Silence. It’s a seller’s worst nightmare, but it’s something that we must all learn to face. Whether it’s the initial silence on the call after you tell them the price—which, by the way, you should never try to fill with pointless defenses of why your product is worth what you charge—or the various days, weeks, or months that can go by during a sales cycle between interactions, it’s essential to learn how to creatively re-engage your prospects.

Our Emissaries have been on the buying side before, and some have even been guilty of ghosting themselves. Here are some of the most common times a prospect goes silent, an insider look into why, and what you can do to get them re-engaged.

After the first meeting

You did it! You finally made it through to your top prospect and got them on the phone—or, better yet, in person. You thought it went well: You hit it off right away, spoke briefly about their challenges, and explained how your offering would be a great fit for them… and they agreed! You followed up quickly, shared more information about what you had covered, and asked for another meeting in a few weeks to go more in-depth, which is exactly what they said they wanted.

**Crickets**

Why’d they go silent?

In most cases, a successful first call or meeting won’t move as fast as you would expect. Unless you’re meeting during their planning cycle, it’s likely that you caught them in the middle of some key projects, and they may even have already committed their budget for the year. There may be a fit and legitimate interest, but you should lay low after three follow-up attempts.

What you should do

Continue to nurture this relationship by reaching out every three months or so with something valuable like a recent article or white paper that relates to their challenges. Skip the sales language at this point, and focus on delivering content that adds value. This will keep you top of mind and ensure that when they’re ready to meet again, you’ll get your chance to rekindle the spark. Plus, most prospects appreciate persistence, as long as you don’t cross over into pushy.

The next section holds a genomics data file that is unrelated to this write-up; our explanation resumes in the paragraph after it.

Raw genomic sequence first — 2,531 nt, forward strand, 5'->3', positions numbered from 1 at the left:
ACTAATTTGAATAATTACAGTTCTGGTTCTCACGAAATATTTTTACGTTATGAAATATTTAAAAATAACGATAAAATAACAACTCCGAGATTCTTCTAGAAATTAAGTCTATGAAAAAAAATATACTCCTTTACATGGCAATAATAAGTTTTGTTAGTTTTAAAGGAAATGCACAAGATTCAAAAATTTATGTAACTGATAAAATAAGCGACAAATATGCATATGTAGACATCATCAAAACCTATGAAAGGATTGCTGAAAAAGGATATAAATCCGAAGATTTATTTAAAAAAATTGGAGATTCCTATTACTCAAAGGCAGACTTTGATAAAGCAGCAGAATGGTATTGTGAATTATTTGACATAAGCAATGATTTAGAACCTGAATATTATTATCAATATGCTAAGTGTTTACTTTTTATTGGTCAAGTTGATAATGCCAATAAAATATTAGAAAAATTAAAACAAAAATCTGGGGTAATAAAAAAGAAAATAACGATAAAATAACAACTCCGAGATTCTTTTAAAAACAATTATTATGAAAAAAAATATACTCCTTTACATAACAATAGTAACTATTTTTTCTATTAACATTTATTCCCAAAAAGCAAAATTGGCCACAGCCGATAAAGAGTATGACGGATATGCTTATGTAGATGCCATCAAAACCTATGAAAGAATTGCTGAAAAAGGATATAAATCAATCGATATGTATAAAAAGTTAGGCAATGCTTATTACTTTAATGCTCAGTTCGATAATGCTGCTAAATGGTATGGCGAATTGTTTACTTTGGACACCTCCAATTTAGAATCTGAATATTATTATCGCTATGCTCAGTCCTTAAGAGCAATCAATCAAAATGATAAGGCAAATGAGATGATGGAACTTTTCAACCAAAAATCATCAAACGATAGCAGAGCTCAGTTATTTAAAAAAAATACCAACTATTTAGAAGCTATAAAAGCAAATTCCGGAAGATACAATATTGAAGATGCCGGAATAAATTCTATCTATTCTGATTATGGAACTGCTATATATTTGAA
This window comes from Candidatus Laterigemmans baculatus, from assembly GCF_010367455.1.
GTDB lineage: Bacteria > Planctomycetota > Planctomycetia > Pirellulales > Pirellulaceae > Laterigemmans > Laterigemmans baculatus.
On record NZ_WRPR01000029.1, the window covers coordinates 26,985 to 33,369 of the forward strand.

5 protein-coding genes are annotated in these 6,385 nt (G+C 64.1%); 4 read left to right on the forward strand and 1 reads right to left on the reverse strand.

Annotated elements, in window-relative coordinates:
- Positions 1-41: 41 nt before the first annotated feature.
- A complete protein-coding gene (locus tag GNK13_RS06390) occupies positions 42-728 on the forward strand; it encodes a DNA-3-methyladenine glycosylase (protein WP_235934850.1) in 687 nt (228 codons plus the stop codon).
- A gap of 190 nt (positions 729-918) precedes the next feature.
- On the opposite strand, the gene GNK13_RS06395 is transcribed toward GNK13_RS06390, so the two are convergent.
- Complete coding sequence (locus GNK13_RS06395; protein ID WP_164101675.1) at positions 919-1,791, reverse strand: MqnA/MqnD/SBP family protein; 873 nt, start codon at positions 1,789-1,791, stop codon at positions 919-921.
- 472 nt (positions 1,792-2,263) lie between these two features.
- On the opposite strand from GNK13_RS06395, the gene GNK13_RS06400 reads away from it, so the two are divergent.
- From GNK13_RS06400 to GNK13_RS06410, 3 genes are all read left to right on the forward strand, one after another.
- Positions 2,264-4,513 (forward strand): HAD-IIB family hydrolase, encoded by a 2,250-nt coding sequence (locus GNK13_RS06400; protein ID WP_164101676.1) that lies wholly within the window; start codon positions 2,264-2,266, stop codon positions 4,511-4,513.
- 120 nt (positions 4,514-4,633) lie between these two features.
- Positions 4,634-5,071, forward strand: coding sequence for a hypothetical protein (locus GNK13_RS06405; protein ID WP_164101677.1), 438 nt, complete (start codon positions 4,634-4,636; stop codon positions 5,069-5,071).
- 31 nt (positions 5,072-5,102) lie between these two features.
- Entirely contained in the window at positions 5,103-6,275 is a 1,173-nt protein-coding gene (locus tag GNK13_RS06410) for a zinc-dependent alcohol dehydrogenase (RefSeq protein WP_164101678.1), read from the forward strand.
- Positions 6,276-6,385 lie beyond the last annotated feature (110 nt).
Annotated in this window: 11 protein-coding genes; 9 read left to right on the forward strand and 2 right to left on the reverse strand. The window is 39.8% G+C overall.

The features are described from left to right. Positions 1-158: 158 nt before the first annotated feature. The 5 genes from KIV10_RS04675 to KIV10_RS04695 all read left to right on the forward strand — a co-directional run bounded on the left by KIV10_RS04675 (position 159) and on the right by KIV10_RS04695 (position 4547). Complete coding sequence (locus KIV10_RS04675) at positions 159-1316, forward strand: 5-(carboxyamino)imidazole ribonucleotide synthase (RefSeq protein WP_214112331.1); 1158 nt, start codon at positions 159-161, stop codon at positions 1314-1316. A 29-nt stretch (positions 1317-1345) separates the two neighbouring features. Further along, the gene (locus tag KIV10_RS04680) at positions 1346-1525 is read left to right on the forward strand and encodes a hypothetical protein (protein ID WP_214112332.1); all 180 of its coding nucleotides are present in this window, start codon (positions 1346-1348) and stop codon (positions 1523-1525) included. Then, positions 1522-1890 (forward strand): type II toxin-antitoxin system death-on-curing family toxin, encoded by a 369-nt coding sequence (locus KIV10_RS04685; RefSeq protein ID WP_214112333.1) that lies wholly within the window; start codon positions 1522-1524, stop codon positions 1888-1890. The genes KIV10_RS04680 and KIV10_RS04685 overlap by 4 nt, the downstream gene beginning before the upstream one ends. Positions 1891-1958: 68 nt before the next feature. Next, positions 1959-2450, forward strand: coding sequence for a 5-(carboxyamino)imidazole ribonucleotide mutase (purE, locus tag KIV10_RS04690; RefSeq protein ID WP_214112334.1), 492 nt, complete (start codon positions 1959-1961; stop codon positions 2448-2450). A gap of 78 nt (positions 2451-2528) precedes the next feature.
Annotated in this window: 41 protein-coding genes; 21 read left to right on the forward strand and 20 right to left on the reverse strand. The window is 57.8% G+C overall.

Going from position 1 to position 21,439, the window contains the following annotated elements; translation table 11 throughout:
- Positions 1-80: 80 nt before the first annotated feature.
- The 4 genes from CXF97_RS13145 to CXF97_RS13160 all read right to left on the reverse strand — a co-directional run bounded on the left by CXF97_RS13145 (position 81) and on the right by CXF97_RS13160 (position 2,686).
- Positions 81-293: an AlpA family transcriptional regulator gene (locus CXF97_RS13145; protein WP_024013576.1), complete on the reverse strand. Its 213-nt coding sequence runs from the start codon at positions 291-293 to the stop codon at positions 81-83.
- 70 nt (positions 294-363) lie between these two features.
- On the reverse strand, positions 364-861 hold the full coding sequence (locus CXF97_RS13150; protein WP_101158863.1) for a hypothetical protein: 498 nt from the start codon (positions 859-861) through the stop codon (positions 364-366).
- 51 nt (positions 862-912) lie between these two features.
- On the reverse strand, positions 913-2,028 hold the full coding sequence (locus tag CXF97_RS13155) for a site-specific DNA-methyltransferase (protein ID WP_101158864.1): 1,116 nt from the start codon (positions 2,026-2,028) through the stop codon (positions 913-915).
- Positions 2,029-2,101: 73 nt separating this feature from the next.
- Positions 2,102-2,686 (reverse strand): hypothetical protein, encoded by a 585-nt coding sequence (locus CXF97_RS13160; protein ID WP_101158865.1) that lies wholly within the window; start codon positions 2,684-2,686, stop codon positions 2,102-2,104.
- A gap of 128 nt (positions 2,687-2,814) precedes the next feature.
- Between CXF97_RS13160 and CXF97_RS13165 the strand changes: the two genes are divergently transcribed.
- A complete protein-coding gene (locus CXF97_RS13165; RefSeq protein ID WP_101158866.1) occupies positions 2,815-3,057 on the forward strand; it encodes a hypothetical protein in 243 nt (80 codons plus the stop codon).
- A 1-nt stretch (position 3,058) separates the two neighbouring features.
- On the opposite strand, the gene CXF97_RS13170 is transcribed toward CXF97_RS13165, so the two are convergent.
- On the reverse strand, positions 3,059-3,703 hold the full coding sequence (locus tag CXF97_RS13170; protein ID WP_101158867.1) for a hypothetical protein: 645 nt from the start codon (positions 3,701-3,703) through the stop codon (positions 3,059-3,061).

After the team meeting

After your first interaction, in which everything went exactly to plan, you managed to get a follow-up meeting with your prospect’s team, including their boss. You brought along another person or two from your side to provide a broader perspective, and you had another excellent meeting. Everyone was engaged, your presentation validated your product as a solution to their problem, and they told you they wanted to get a proposal to better understand the pricing and commitment involved to move forward.

And then… nothing.

Why’d they go silent?

As a follow-up to the meeting, and before you sent a proposal, you probably reached out to clarify a few facts:

  • How many users/seats will you need?
  • Who should be involved in the decision-making process?
  • Are there other dependent projects or systems that need to be completed or implemented before starting with us?
  • What time commitment best fits your needs?
  • When would you be looking to get started?

While these are all the right questions—and the right time to ask them—they may show the prospect that they aren’t as close to being ready to buy as they might have thought.

What you should do

Share success stories from similar clients who were also overwhelmed when thinking about a change in process or migrating to a new solution. Showing your prospect that their peers and competitors have been in the same spot can help take the pressure off and allow them to move forward. If you can provide examples of answers to each of the questions you asked, especially how similar clients started with your product, you can empower and equip them to communicate things to their own team internally and move the process forward.

After the proposal